- I think a better name for it would be “Bow Fest”.
- If you yell “Hiyaa” really loud while doing anything, you might win a trophy or a medal.
- There are actually boards you can buy that can be broken and be put back together — only to be broken again (God, I wish I would have thought of that)!
- There is a special way that you tie your belt. The knot should look like a fortune cookie. I don’t see the fortune cookie, but I am hungry because…
- They last a very long time! Pack a lunch.
- The medals and trophies are some of the coolest I have ever seen.
- There is something called a pattern competition where each athlete must perform a sequence of moves in order to place high. Some of these patterns require nothing more than fine finger movements and/or placements. It is actually impressive to watch a ten-year-old memorize and perform a 16-sequence pattern.
- Two first-graders sparing against each other is probably one of the funniest/cutest things you will ever see.
- Taekwondo does not discriminate. You can be differing sizes, abilities, athleticism, and/or backgrounds and still earn top honors in a respective event – which means that there is still hope for me!
- Taekwondo requires masterful concentration and hours of preparation. It has actually done wonders for my daughter.
Wondering what the hell I’m laying on, only to find this note in my bed. Hmmm… it seems as though Heather did not get one. How unfortunate…
Being called out for a pregame dance contest and breaking it down.
I sucked; but the look on both Scout’s and Claire’s face was sure worth it.
Terror and disgust.
Earlier this year, My oldest daughter and I had a conversation about leadership on and off the basketball court. Since her father is very long winded, she got more than she wanted:
Okay. you want to be a leader, then be a leader. But be careful; you will be criticized for your decisions. Everybody wants to take a leadership role until it is time for the criticism. As soon as the criticism comes, they will tuck their tale and hide in the shadows. Don’t hide from it; Learn from it. Use it to make yourself and the people around you better.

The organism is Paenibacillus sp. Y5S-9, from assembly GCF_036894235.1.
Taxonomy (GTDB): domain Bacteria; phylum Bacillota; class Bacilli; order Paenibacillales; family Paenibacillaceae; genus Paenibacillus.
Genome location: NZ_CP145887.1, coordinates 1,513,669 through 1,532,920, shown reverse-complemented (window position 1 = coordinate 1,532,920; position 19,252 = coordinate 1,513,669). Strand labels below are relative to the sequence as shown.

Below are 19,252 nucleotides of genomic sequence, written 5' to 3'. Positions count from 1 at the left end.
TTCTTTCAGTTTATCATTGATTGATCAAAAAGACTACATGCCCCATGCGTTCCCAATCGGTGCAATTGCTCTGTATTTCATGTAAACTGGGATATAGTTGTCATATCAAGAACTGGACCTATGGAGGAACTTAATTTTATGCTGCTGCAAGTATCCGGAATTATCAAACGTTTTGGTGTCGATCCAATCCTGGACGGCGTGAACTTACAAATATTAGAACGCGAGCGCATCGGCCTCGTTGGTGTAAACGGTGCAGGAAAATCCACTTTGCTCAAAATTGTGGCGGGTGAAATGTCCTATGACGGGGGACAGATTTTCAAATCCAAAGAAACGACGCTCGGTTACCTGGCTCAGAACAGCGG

If you want to be a leader, then take adversity head on. If you are truly right about something, then you have to fight for it; be smart about how you choose to fight. Choose craftiness over brute force.
If you want to be a leader, then know that there are two things that are extremely dangerous to you, and to your group – sincere ignorance, and conscientious stupidity. Eliminate both.
If you want to be a leader, you need to be dynamic. Know the differing types of leadership and apply the correct type of leadership as situations arise. Find a balance between using data and using your heart in decision making. Too much data, and people will think that you are cold, too much heart, and people will think you are blinding yourself to what is right in front of you.
If you want to be a leader, then represent the whole. Leaders never speak as individuals, they are always representative of the team. Give the team the credit when things go right, take the blame when things go wrong. When they do go wrong, first look at yourself as part of the problem, then assess if there are people who are the problem – deal with them head on. If you have something to say, then say it to their faces. Never hide amongst the faction – that’s cowardice.
If you want to lead, then be quiet and lead by example. Anybody can be loud and demanding to get things done. Leaders themselves do what needs to be done. Leaders influence others without them knowing that they are being lead. They lead because there is a need. When people see you are willing fulfill that need, they will follow. When you choose to speak up, speak up for things that you are passionate about and are willing to sacrifice for – you may be called to do so.